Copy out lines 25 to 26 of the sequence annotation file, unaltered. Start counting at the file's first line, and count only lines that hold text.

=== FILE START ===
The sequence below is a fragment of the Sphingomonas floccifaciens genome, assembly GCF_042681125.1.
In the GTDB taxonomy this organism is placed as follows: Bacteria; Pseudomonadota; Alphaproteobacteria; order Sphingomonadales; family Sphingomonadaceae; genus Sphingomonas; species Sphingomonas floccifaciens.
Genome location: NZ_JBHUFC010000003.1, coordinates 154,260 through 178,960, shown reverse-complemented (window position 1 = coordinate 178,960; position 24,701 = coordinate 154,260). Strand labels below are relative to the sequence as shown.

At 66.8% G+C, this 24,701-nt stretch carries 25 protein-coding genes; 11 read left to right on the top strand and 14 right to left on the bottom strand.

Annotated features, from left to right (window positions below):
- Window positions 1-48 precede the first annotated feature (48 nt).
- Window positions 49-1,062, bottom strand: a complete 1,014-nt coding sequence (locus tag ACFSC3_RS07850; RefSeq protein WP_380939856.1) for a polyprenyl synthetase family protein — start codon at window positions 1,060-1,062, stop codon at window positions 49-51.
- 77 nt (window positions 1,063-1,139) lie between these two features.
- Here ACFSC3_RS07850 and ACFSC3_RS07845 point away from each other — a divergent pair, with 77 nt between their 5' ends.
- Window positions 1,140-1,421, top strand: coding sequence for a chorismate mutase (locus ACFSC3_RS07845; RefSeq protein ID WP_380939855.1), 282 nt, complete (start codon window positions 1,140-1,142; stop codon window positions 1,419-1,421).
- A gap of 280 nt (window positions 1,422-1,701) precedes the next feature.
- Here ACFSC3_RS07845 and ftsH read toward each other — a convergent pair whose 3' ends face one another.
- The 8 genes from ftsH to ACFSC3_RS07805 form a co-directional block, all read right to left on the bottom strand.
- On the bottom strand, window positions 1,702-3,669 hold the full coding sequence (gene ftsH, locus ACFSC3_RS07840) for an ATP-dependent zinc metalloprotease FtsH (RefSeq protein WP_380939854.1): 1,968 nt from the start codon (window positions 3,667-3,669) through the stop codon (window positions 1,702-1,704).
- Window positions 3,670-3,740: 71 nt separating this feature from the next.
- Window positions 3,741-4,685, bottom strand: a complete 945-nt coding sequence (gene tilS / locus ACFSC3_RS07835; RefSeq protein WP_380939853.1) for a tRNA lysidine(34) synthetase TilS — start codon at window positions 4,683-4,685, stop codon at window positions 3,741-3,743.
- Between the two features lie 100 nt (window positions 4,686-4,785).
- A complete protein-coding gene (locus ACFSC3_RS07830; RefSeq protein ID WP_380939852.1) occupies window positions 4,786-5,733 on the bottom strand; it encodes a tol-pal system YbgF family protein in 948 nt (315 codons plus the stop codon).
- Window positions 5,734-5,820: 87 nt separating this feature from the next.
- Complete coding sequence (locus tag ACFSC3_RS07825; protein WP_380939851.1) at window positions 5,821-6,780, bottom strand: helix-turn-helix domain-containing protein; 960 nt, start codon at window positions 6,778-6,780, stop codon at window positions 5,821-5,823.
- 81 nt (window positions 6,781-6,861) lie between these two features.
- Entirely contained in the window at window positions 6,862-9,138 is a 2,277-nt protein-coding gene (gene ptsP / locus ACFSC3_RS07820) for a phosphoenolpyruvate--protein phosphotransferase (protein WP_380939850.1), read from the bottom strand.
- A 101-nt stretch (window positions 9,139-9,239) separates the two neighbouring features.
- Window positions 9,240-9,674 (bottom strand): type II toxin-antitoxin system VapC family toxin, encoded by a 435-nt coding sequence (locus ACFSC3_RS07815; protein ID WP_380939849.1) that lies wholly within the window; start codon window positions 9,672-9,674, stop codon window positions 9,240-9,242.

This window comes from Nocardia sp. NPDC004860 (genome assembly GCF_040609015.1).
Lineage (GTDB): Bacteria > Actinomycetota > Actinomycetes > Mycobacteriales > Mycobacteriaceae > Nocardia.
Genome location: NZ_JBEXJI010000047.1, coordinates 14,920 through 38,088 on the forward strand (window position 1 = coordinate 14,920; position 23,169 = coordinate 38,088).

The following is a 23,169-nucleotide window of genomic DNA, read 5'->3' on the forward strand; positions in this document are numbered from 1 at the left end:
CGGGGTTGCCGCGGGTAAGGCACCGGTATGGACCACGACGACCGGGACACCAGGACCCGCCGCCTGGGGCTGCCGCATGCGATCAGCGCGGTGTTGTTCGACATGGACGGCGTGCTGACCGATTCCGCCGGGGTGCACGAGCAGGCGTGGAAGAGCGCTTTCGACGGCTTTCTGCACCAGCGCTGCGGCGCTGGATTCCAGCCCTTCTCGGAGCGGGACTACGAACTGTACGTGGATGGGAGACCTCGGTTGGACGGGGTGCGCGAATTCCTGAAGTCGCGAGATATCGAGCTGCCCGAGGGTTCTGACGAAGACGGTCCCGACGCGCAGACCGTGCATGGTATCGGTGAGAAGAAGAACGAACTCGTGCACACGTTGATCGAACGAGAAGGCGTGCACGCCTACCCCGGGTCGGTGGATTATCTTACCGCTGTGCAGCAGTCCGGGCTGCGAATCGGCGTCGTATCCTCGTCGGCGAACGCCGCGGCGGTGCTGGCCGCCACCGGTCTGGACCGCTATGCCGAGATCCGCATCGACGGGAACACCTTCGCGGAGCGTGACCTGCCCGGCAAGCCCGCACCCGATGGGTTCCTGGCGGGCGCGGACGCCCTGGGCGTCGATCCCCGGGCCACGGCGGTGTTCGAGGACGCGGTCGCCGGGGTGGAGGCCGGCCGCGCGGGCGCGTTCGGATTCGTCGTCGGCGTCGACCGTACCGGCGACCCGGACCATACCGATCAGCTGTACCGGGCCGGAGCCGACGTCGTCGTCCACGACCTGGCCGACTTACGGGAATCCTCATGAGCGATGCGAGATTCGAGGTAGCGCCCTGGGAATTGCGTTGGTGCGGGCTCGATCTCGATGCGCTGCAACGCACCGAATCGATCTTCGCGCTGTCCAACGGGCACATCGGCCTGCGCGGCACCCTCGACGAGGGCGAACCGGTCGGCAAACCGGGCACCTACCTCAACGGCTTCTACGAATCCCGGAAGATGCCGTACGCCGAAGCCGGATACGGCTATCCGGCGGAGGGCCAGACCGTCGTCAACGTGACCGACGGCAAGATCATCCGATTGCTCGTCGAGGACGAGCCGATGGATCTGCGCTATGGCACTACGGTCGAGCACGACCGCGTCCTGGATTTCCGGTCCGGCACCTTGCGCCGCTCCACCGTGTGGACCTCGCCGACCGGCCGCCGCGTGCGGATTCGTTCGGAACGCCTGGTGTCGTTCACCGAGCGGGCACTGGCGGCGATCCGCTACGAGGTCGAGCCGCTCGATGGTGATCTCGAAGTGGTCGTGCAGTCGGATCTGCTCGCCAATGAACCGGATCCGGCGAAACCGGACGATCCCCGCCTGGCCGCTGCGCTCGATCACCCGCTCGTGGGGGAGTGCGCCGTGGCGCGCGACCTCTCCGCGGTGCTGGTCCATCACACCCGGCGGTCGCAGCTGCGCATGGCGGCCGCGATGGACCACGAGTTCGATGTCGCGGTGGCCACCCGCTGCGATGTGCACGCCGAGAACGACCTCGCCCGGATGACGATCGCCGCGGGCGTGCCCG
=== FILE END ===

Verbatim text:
This window comes from Nocardia sp. NPDC004860 (genome assembly GCF_040609015.1).
Lineage (GTDB): Bacteria > Actinomycetota > Actinomycetes > Mycobacteriales > Mycobacteriaceae > Nocardia.